Spordtgebouw is a combined sports facility for three separate schools in the so-called 'Leerpark'. Traditionally, individual schools have their individual gymnasiums. But by combining the sports halls into one compound the quality of sports education can be improved. A higher degree of collectivity of course enhances complexity but sharing also creates added value. It will for instance be possible to differentiate the halls and apply specific functions like a Dojo. During the day the building is dedicated to the schools, but in the evening and weekends it is open to everybody. As such public money will be used publicly.

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In order to reduce the impact on the surroundings the halls are stacked, the footprint is minimised. In total there are four smaller halls of 22 times 13 times 5.5 meter and two bigger halls of 22 x 28 meter. With 7 meters headroom the main halls are slightly higher. The main halls can be divided in two. The building can accommodate eight different classes at the same time.

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Since Sports halls are BIG boxes they tend to be clad in cheap materials, often corrugated steel. The Spordtgebouw however will be embedded in the new urban fabric of the Leerpark; the sides will be encapsulated by new buildings. The design of the side facades becomes irrelevant. One facade remains crucial though: it is facing the Boulevard.

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In the leftover space between the most compact configuration of the halls and the site boundary a thin slab could be introduced containing an indoor climbing hall. Adding this 'cave' increases the programmatic capacity of the building and its expression. Climbing is considered a helpful tool in the education of basic values of trust, responsibility and team spirit. By applying a function to the elevation the obligatory 'sports hall look' could be avoided. The expressive character is created by 'slicing' a standard climbing hall; the interior is exposed and becomes Logo!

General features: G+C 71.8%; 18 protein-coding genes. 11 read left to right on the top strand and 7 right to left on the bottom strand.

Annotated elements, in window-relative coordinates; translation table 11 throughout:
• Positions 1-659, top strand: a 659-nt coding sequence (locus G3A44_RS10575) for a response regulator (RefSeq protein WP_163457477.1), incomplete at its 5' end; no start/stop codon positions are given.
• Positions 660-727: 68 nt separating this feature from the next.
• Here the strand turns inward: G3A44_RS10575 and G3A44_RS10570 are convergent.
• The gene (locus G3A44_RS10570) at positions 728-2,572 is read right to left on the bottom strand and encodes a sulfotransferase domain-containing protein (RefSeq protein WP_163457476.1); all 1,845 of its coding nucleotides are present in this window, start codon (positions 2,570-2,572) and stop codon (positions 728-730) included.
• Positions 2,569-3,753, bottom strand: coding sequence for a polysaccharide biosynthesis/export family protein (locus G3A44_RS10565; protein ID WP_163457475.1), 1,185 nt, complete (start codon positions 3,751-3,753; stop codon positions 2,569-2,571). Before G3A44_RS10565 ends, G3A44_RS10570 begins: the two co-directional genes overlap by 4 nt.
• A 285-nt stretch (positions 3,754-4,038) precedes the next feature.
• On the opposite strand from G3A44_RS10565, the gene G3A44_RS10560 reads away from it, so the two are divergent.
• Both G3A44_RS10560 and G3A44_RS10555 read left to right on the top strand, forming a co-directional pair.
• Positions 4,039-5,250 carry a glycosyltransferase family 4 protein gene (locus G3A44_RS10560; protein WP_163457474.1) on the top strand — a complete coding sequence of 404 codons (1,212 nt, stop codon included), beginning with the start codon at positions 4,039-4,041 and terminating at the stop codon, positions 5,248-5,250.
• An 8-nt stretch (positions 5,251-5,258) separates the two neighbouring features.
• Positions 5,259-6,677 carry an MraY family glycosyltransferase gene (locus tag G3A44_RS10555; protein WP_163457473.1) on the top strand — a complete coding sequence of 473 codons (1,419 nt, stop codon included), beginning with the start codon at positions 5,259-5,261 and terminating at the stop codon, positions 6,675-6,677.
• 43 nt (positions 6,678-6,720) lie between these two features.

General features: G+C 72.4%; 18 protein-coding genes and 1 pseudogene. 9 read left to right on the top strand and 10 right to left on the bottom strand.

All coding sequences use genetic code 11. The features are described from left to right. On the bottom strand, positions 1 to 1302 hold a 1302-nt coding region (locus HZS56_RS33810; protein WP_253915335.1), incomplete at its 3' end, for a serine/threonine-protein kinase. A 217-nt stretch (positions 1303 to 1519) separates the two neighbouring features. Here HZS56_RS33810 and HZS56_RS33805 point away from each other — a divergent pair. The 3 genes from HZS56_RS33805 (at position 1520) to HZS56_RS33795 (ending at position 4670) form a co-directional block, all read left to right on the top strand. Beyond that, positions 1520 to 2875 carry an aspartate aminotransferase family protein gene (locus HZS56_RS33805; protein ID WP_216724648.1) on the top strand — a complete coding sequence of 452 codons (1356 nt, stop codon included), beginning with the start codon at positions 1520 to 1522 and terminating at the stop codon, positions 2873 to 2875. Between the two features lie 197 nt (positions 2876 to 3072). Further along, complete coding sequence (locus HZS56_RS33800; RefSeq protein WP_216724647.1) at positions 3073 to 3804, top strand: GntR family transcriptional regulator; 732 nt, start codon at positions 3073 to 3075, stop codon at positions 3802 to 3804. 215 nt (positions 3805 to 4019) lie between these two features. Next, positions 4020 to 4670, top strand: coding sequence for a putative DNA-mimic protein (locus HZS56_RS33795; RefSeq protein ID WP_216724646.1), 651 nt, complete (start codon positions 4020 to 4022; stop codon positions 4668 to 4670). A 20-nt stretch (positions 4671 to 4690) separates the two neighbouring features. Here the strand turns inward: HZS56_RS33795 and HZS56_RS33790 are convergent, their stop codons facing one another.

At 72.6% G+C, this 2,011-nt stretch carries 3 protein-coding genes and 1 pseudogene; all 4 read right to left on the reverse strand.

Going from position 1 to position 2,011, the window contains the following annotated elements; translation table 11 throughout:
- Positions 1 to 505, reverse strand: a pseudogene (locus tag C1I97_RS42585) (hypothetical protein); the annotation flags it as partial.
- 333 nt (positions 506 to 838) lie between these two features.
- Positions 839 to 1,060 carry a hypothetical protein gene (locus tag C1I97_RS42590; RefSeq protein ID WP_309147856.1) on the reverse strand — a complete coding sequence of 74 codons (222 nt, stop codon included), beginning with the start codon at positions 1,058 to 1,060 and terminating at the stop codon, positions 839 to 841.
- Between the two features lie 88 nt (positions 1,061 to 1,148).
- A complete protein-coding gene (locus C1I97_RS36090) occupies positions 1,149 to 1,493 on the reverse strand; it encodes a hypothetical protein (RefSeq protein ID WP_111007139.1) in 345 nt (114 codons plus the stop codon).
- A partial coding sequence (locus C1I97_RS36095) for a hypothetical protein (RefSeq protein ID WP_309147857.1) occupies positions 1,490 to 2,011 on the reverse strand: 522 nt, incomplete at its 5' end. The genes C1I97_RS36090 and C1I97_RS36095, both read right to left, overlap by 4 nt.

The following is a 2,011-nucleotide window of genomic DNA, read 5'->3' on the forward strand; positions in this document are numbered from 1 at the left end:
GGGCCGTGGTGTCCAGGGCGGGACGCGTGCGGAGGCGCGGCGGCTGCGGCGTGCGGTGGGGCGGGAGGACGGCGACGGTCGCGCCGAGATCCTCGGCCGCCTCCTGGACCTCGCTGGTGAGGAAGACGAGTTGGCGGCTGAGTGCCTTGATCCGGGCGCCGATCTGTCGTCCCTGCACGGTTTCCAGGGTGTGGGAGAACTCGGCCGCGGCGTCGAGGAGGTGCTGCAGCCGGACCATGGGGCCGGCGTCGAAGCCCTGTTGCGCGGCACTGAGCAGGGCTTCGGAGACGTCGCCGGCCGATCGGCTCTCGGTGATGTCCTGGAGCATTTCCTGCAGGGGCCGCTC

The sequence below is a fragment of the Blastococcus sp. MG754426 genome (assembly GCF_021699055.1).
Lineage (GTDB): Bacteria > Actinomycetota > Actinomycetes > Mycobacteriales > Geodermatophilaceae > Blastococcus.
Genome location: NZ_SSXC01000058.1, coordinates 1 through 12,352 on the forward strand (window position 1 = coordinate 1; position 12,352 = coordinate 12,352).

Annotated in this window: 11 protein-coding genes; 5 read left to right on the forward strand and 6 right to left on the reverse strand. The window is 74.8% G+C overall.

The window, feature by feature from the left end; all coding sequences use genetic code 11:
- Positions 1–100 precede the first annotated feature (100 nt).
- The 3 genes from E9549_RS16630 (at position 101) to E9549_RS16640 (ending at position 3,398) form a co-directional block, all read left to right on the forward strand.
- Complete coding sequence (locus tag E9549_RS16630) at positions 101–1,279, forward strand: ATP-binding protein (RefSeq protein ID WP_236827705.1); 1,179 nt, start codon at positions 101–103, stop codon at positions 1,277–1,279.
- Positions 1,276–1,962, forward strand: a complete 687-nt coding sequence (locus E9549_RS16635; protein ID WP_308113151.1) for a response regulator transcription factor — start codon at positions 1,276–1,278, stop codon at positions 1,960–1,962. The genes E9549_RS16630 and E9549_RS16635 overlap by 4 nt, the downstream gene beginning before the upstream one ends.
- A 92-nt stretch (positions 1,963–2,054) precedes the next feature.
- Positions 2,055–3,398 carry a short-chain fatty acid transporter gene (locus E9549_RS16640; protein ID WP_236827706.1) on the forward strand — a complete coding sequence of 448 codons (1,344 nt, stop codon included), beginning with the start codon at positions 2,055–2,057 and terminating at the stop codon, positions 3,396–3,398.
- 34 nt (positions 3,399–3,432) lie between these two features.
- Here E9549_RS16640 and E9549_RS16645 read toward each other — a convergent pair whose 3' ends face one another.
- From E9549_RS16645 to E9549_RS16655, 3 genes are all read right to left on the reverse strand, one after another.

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Client: Properstok / Heijmans Vastgoed / City of Dordrecht
Users: Insula College, Stedelijk Dalton Lyceum and Wartburg College
Urban Plan: West 8
NL Architects: Pieter Bannenberg, Walter van Dijk, Kamiel Klaasse
Preliminary Design Stage Re-Development: Wim Sjerps and Arne van Wees
Definitive Design Stage: Wim Sjerps and Arne van Wees
'Definitive' Definitive Design Stage and Execution: Bobby de Graaf, Stephan Schülecke, Arne van Wees with Yannick van Haelen and Detail BV
Coordination: BBN Adviseurs
Structural Engineers: Ingenieursbureau Zonneveld BV
Building Physics / Acoustics: Peutz
Installations: Burgers Ergon
Climbing wall: ONL
Contractor: Heijmans Bouw BV

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Ground floor plan - click for larger image
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First floor plan - click for larger image
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Second floor plan - click for larger image
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Third floor plan - click for larger image
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Cross section - click for larger image
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Long section - click for larger image